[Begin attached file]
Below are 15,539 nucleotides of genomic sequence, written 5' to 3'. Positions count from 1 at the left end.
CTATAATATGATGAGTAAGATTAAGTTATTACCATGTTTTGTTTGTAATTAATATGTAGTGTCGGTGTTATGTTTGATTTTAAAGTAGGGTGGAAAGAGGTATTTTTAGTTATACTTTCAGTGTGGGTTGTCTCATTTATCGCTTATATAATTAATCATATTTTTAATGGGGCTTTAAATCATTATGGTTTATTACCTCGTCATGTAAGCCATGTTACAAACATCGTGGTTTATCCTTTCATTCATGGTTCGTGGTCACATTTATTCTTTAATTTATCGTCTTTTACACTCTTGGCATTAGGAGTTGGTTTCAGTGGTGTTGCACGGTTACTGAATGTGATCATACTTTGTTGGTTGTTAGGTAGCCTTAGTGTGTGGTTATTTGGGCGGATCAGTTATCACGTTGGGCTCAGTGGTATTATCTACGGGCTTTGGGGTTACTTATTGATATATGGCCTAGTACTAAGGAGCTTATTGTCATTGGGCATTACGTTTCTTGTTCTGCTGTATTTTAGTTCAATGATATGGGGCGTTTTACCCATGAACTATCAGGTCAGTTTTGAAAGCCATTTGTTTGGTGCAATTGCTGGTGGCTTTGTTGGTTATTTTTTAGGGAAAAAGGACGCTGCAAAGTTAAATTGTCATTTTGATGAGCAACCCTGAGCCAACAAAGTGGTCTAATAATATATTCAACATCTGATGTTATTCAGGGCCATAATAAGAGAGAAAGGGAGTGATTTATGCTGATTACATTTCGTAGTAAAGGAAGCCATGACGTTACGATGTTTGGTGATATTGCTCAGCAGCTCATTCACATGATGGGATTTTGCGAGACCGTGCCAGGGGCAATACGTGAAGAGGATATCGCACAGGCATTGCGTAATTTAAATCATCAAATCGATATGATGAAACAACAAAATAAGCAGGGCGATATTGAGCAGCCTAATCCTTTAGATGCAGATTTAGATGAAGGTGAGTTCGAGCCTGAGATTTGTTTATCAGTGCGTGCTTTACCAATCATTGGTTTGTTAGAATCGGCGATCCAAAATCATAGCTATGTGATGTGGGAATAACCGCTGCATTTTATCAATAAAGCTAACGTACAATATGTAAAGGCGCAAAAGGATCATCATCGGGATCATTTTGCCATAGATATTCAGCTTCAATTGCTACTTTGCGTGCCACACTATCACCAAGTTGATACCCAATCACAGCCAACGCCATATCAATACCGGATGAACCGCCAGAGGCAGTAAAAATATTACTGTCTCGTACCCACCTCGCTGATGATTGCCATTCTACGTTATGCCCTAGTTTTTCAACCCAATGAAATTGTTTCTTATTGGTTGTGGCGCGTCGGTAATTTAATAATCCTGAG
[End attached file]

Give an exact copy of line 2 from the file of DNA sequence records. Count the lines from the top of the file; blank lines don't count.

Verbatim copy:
CTATAATATGATGAGTAAGATTAAGTTATTACCATGTTTTGTTTGTAATTAATATGTAGTGTCGGTGTTATGTTTGATTTTAAAGTAGGGTGGAAAGAGGTATTTTTAGTTATACTTTCAGTGTGGGTTGTCTCATTTATCGCTTATATAATTAATCATATTTTTAATGGGGCTTTAAATCATTATGGTTTATTACCTCGTCATGTAAGCCATGTTACAAACATCGTGGTTTATCCTTTCATTCATGGTTCGTGGTCACATTTATTCTTTAATTTATCGTCTTTTACACTCTTGGCATTAGGAGTTGGTTTCAGTGGTGTTGCACGGTTACTGAATGTGATCATACTTTGTTGGTTGTTAGGTAGCCTTAGTGTGTGGTTATTTGGGCGGATCAGTTATCACGTTGGGCTCAGTGGTATTATCTACGGGCTTTGGGGTTACTTATTGATATATGGCCTAGTACTAAGGAGCTTATTGTCATTGGGCATTACGTTTCTTGTTCTGCTGTATTTTAGTTCAATGATATGGGGCGTTTTACCCATGAACTATCAGGTCAGTTTTGAAAGCCATTTGTTTGGTGCAATTGCTGGTGGCTTTGTTGGTTATTTTTTAGGGAAAAAGGACGCTGCAAAGTTAAATTGTCATTTTGATGAGCAACCCTGAGCCAACAAAGTGGTCTAATAATATATTCAACATCTGATGTTATTCAGGGCCATAATAAGAGAGAAAGGGAGTGATTTATGCTGATTACATTTCGTAGTAAAGGAAGCCATGACGTTACGATGTTTGGTGATATTGCTCAGCAGCTCATTCACATGATGGGATTTTGCGAGACCGTGCCAGGGGCAATACGTGAAGAGGATATCGCACAGGCATTGCGTAATTTAAATCATCAAATCGATATGATGAAACAACAAAATAAGCAGGGCGATATTGAGCAGCCTAATCCTTTAGATGCAGATTTAGATGAAGGTGAGTTCGAGCCTGAGATTTGTTTATCAGTGCGTGCTTTACCAATCATTGGTTTGTTAGAATCGGCGATCCAAAATCATAGCTATGTGATGTGGGAATAACCGCTGCATTTTATCAATAAAGCTAACGTACAATATGTAAAGGCGCAAAAGGATCATCATCGGGATCATTTTGCCATAGATATTCAGCTTCAATTGCTACTTTGCGTGCCACACTATCACCAAGTTGATACCCAATCACAGCCAACGCCATATCAATACCGGATGAACCGCCAGAGGCAGTAAAAATATTACTGTCTCGTACCCACCTCGCTGATGATTGCCATTCTACGTTATGCCCTAGTTTTTCAACCCAATGAAATTGTTTCTTATTGGTTGTGGCGCGTCGGTAATTTAATAATCCTGAG